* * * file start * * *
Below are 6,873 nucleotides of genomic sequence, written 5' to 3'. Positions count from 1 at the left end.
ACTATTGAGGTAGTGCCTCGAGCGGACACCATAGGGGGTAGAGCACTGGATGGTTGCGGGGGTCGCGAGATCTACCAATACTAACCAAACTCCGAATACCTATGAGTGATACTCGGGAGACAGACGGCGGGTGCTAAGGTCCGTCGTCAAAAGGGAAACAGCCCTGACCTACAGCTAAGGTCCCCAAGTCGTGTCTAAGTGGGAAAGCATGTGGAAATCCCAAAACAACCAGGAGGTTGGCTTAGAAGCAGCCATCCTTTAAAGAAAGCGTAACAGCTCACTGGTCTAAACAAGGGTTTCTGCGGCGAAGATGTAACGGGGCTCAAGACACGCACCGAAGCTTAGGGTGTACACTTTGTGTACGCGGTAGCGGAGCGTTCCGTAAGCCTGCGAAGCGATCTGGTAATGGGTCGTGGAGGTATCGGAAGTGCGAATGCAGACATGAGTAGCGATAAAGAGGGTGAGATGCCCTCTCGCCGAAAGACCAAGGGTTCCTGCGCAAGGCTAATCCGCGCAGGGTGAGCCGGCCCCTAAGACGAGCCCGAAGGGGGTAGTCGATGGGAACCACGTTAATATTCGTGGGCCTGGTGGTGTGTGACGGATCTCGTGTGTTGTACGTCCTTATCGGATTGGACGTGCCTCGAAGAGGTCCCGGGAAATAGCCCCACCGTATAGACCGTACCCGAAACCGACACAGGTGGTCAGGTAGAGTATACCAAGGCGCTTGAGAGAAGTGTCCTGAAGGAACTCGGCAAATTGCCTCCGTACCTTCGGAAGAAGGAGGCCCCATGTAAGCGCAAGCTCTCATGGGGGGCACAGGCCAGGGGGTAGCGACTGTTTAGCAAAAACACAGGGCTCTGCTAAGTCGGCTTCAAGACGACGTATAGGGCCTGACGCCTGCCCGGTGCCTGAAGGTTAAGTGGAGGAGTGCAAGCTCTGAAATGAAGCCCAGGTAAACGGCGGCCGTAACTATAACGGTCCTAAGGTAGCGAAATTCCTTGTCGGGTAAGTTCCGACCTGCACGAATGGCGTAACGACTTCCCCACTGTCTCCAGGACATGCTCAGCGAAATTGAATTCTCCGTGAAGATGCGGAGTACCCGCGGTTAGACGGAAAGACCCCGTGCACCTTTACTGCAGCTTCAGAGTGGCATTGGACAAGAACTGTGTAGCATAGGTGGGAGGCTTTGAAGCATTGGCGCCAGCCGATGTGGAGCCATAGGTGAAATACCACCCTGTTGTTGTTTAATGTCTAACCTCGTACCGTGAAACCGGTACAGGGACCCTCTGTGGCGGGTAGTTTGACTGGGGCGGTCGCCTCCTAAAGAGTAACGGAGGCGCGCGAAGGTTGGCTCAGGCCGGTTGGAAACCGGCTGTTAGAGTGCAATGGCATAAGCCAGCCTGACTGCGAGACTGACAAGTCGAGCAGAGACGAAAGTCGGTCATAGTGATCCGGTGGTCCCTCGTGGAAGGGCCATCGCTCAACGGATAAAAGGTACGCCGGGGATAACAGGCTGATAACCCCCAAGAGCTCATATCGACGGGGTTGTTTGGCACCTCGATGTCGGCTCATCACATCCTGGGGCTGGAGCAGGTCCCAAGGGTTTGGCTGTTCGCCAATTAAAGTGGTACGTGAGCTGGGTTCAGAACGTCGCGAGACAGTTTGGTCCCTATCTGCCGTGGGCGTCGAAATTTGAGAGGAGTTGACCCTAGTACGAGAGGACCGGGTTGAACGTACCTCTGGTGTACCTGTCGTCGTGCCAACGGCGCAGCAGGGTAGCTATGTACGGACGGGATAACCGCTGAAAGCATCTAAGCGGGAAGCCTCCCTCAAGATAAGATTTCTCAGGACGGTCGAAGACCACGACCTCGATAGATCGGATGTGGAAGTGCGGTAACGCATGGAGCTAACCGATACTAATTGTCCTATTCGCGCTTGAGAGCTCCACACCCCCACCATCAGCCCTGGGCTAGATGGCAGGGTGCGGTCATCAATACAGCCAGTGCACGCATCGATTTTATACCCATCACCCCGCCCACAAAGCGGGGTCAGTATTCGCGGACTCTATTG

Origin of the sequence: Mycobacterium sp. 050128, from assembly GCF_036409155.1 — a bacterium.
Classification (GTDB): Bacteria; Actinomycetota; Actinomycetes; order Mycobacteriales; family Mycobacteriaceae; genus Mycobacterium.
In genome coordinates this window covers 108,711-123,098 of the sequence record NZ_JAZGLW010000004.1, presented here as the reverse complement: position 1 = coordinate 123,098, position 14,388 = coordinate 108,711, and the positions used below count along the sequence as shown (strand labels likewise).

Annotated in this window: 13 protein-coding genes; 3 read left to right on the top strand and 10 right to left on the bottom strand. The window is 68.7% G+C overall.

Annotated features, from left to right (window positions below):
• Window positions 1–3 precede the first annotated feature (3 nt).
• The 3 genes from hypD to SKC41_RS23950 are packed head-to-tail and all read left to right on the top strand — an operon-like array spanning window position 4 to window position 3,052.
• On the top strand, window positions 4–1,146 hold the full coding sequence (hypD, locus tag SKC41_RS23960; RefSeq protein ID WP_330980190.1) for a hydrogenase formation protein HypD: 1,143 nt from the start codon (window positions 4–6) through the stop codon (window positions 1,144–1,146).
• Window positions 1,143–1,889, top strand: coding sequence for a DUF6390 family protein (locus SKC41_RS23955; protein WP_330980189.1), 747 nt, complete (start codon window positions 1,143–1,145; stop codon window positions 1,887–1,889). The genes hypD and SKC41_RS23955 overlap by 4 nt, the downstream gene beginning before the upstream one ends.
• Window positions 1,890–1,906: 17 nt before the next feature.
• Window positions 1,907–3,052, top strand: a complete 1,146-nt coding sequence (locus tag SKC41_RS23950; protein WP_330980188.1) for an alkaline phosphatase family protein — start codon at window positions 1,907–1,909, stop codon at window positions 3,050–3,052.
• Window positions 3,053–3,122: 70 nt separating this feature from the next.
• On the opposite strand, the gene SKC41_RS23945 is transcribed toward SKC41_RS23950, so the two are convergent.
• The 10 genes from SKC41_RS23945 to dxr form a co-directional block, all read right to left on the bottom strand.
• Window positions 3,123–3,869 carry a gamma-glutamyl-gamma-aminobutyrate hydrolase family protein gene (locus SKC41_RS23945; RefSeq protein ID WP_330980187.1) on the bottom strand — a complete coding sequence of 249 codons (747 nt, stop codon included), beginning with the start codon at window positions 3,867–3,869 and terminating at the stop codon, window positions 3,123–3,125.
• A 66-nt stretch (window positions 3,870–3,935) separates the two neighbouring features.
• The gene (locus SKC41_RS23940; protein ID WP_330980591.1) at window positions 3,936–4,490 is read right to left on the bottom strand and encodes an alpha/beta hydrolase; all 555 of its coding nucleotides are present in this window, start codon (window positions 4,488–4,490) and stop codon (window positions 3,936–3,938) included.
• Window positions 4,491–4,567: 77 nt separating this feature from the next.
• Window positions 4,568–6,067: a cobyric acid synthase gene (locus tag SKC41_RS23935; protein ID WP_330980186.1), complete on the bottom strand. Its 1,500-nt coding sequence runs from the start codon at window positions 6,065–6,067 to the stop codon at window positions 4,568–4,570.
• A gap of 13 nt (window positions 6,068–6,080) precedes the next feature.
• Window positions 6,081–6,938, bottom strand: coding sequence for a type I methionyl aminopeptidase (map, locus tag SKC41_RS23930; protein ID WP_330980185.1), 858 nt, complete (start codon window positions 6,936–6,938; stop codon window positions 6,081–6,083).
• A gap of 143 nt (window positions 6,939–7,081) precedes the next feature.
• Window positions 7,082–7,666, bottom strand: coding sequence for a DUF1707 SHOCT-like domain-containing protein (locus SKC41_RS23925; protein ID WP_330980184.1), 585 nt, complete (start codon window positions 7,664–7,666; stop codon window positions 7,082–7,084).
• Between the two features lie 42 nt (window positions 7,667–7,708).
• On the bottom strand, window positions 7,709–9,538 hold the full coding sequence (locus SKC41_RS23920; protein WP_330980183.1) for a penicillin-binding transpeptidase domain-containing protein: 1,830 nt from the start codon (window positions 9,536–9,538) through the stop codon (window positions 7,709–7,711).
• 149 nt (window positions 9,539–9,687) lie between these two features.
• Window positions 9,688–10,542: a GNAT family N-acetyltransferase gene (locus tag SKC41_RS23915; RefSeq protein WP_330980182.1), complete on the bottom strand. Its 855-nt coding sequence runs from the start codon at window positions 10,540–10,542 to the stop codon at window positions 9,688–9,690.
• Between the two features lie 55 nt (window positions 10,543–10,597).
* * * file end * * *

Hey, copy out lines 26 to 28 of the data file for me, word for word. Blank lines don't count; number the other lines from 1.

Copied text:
• Between the two features lie 42 nt (window positions 7,667–7,708).
• On the bottom strand, window positions 7,709–9,538 hold the full coding sequence (locus SKC41_RS23920; protein WP_330980183.1) for a penicillin-binding transpeptidase domain-containing protein: 1,830 nt from the start codon (window positions 9,536–9,538) through the stop codon (window positions 7,709–7,711).
• 149 nt (window positions 9,539–9,687) lie between these two features.